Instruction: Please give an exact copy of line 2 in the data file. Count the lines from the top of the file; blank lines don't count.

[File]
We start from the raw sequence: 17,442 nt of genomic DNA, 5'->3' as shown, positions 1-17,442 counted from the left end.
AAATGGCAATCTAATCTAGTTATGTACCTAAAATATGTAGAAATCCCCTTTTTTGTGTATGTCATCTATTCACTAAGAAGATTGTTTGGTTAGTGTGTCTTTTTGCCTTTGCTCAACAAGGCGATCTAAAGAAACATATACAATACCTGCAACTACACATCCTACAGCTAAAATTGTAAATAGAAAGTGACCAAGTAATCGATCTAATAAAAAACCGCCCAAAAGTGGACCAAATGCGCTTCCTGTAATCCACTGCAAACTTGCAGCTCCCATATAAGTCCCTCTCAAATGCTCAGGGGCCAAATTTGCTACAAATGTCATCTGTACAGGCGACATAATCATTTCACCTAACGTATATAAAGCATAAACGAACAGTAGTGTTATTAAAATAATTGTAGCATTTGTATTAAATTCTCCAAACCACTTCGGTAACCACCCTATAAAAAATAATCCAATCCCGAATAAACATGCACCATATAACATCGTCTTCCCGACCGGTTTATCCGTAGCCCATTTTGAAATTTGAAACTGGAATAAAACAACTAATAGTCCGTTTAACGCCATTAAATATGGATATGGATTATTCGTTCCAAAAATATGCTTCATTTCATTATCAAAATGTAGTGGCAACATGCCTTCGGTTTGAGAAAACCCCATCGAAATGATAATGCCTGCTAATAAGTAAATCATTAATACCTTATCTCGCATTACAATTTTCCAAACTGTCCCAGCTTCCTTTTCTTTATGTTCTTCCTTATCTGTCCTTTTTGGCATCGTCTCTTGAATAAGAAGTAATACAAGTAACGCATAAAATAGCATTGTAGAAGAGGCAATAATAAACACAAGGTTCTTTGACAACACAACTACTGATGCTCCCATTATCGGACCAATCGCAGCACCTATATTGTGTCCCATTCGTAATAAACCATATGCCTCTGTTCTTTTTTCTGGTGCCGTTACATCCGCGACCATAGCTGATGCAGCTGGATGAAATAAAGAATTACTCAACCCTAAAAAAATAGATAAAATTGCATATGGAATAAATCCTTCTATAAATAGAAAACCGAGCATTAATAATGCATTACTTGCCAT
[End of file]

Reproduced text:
AAATGGCAATCTAATCTAGTTATGTACCTAAAATATGTAGAAATCCCCTTTTTTGTGTATGTCATCTATTCACTAAGAAGATTGTTTGGTTAGTGTGTCTTTTTGCCTTTGCTCAACAAGGCGATCTAAAGAAACATATACAATACCTGCAACTACACATCCTACAGCTAAAATTGTAAATAGAAAGTGACCAAGTAATCGATCTAATAAAAAACCGCCCAAAAGTGGACCAAATGCGCTTCCTGTAATCCACTGCAAACTTGCAGCTCCCATATAAGTCCCTCTCAAATGCTCAGGGGCCAAATTTGCTACAAATGTCATCTGTACAGGCGACATAATCATTTCACCTAACGTATATAAAGCATAAACGAACAGTAGTGTTATTAAAATAATTGTAGCATTTGTATTAAATTCTCCAAACCACTTCGGTAACCACCCTATAAAAAATAATCCAATCCCGAATAAACATGCACCATATAACATCGTCTTCCCGACCGGTTTATCCGTAGCCCATTTTGAAATTTGAAACTGGAATAAAACAACTAATAGTCCGTTTAACGCCATTAAATATGGATATGGATTATTCGTTCCAAAAATATGCTTCATTTCATTATCAAAATGTAGTGGCAACATGCCTTCGGTTTGAGAAAACCCCATCGAAATGATAATGCCTGCTAATAAGTAAATCATTAATACCTTATCTCGCATTACAATTTTCCAAACTGTCCCAGCTTCCTTTTCTTTATGTTCTTCCTTATCTGTCCTTTTTGGCATCGTCTCTTGAATAAGAAGTAATACAAGTAACGCATAAAATAGCATTGTAGAAGAGGCAATAATAAACACAAGGTTCTTTGACAACACAACTACTGATGCTCCCATTATCGGACCAATCGCAGCACCTATATTGTGTCCCATTCGTAATAAACCATATGCCTCTGTTCTTTTTTCTGGTGCCGTTACATCCGCGACCATAGCTGATGCAGCTGGATGAAATAAAGAATTACTCAACCCTAAAAAAATAGATAAAATTGCATATGGAATAAATCCTTCTATAAATAGAAAACCGAGCATTAATAATGCATTACTTGCCAT